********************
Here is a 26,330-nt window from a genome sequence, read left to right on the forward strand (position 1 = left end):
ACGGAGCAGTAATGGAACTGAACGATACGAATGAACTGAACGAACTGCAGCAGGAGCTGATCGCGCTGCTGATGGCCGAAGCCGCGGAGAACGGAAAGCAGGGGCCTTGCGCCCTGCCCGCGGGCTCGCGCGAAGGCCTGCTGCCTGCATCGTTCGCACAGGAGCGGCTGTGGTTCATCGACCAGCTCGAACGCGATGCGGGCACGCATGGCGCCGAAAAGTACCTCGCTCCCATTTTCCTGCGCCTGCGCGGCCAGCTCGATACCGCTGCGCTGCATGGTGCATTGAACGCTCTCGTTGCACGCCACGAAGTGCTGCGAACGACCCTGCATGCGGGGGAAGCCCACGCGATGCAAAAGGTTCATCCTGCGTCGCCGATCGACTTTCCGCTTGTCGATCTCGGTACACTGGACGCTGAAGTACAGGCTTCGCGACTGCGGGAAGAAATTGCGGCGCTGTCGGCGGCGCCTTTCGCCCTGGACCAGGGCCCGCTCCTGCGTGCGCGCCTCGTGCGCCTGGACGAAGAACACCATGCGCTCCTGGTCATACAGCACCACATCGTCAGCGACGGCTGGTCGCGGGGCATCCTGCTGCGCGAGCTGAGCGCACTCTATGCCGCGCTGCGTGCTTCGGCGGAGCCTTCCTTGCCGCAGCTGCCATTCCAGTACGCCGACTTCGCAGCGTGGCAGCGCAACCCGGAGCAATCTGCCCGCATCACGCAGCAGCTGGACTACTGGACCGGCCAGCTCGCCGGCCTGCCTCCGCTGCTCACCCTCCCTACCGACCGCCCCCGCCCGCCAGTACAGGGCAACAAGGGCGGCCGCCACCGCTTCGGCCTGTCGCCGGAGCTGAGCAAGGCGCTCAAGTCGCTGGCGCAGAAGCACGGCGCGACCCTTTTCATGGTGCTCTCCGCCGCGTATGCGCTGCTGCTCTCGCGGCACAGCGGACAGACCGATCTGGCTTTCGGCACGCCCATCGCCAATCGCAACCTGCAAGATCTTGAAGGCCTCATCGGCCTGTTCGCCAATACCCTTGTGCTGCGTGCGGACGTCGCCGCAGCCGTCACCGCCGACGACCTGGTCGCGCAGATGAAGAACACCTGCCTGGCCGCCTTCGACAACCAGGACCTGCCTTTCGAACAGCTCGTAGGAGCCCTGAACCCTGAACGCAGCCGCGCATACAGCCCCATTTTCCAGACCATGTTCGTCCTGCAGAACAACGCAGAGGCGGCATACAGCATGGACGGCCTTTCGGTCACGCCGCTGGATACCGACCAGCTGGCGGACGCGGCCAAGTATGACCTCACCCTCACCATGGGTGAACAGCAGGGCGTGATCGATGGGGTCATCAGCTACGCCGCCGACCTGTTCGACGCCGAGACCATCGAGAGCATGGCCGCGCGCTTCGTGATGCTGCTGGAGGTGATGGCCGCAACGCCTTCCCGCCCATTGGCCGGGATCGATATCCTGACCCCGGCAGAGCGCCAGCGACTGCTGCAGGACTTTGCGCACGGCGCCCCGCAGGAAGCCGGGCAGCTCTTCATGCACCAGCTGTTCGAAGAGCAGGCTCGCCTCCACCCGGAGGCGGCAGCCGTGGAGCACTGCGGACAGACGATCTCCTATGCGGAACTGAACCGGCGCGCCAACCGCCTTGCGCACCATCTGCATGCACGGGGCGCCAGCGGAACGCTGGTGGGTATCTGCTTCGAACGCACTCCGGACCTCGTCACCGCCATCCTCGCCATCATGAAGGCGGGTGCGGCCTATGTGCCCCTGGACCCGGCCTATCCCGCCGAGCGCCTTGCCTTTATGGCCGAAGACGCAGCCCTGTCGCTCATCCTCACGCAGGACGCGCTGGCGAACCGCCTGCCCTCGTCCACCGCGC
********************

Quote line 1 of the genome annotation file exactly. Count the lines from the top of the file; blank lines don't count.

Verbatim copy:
Here is a 26,330-nt window from a genome sequence, read left to right on the forward strand (position 1 = left end):